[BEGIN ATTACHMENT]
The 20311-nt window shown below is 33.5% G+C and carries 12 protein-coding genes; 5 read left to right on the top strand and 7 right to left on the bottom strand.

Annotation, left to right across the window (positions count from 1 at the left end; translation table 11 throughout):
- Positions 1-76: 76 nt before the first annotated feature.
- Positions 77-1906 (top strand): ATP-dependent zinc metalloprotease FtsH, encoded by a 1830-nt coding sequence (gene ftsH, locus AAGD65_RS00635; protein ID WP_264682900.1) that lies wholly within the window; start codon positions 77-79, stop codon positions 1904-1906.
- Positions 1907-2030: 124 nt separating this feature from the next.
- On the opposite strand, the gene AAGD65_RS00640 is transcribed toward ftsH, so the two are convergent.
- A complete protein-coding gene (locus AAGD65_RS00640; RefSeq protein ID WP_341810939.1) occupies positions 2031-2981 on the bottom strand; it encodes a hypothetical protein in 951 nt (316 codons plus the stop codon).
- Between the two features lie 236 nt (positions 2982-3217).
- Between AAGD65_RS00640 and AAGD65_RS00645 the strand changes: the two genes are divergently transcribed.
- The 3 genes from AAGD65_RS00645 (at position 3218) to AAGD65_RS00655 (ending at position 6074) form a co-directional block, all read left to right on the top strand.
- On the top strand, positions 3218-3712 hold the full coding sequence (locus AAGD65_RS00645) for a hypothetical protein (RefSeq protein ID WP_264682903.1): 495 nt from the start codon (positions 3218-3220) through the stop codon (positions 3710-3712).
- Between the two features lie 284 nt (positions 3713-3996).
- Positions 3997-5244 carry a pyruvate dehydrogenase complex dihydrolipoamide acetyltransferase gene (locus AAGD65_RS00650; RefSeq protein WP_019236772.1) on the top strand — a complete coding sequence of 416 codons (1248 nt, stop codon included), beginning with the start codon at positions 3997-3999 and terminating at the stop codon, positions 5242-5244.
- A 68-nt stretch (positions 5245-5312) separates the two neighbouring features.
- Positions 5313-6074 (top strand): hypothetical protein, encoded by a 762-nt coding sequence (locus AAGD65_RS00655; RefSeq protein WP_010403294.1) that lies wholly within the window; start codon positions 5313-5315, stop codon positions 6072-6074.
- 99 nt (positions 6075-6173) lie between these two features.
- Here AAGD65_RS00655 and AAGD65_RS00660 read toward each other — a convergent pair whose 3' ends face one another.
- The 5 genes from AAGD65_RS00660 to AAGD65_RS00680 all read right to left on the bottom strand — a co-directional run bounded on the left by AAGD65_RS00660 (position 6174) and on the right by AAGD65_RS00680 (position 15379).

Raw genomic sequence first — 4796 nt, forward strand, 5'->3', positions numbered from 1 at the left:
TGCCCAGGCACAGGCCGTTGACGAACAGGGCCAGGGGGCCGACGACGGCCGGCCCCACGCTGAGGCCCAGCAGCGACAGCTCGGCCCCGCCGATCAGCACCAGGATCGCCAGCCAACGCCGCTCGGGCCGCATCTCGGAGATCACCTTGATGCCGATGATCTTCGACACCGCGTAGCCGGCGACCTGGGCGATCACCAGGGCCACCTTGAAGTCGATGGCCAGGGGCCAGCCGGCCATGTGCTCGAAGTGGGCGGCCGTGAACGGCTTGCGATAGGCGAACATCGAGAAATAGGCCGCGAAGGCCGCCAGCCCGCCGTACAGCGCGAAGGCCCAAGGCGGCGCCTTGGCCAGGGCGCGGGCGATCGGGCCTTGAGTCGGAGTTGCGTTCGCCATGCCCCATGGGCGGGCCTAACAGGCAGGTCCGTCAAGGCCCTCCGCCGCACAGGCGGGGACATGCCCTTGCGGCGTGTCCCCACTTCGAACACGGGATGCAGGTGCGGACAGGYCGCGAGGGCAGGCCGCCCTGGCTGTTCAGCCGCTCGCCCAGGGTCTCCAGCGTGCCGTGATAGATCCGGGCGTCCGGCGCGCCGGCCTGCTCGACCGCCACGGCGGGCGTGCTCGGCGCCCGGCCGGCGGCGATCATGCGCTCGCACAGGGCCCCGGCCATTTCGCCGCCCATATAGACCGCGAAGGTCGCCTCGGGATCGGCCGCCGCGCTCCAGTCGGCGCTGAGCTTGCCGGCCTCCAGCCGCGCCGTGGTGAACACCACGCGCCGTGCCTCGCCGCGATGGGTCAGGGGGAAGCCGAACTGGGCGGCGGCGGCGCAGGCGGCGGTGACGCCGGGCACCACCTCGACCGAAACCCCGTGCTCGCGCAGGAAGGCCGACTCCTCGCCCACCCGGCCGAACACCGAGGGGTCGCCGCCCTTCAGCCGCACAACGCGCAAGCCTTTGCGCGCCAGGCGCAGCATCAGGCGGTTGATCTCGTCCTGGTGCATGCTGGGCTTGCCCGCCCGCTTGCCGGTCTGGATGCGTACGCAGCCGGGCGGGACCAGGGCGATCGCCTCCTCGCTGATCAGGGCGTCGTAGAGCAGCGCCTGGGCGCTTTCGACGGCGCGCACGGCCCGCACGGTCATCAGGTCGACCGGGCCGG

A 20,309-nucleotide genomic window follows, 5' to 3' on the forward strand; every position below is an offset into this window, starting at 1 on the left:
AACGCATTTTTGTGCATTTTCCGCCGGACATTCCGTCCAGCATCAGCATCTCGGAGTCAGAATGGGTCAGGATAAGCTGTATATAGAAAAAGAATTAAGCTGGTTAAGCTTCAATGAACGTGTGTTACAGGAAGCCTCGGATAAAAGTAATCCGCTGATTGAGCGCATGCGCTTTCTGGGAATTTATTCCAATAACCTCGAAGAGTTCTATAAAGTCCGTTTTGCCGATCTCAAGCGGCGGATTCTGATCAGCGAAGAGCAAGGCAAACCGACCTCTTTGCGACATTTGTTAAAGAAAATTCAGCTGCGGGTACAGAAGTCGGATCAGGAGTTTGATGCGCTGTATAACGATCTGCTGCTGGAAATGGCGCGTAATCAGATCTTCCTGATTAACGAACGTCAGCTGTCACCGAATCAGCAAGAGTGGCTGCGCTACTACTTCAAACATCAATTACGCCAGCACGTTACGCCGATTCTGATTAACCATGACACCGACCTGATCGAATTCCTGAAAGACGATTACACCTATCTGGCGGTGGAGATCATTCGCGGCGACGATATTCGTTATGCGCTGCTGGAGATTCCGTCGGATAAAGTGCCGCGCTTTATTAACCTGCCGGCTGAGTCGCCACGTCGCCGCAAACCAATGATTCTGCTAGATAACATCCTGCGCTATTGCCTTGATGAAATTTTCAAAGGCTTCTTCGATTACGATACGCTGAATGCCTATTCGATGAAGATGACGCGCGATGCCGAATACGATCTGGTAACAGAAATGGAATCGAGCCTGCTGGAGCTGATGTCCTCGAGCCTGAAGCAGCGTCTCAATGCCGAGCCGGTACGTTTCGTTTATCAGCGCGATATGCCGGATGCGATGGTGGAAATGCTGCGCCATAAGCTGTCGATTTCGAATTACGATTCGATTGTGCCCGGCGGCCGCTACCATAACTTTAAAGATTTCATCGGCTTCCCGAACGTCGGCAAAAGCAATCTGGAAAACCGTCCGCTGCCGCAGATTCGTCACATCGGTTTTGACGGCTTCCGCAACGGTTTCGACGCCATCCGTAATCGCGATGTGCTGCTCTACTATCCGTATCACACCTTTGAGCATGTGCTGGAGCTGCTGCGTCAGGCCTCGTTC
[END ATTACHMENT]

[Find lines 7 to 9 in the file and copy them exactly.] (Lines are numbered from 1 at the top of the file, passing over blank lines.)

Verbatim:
- A complete protein-coding gene (locus AAGD65_RS00640; RefSeq protein ID WP_341810939.1) occupies positions 2031-2981 on the bottom strand; it encodes a hypothetical protein in 951 nt (316 codons plus the stop codon).
- Between the two features lie 236 nt (positions 2982-3217).
- Between AAGD65_RS00640 and AAGD65_RS00645 the strand changes: the two genes are divergently transcribed.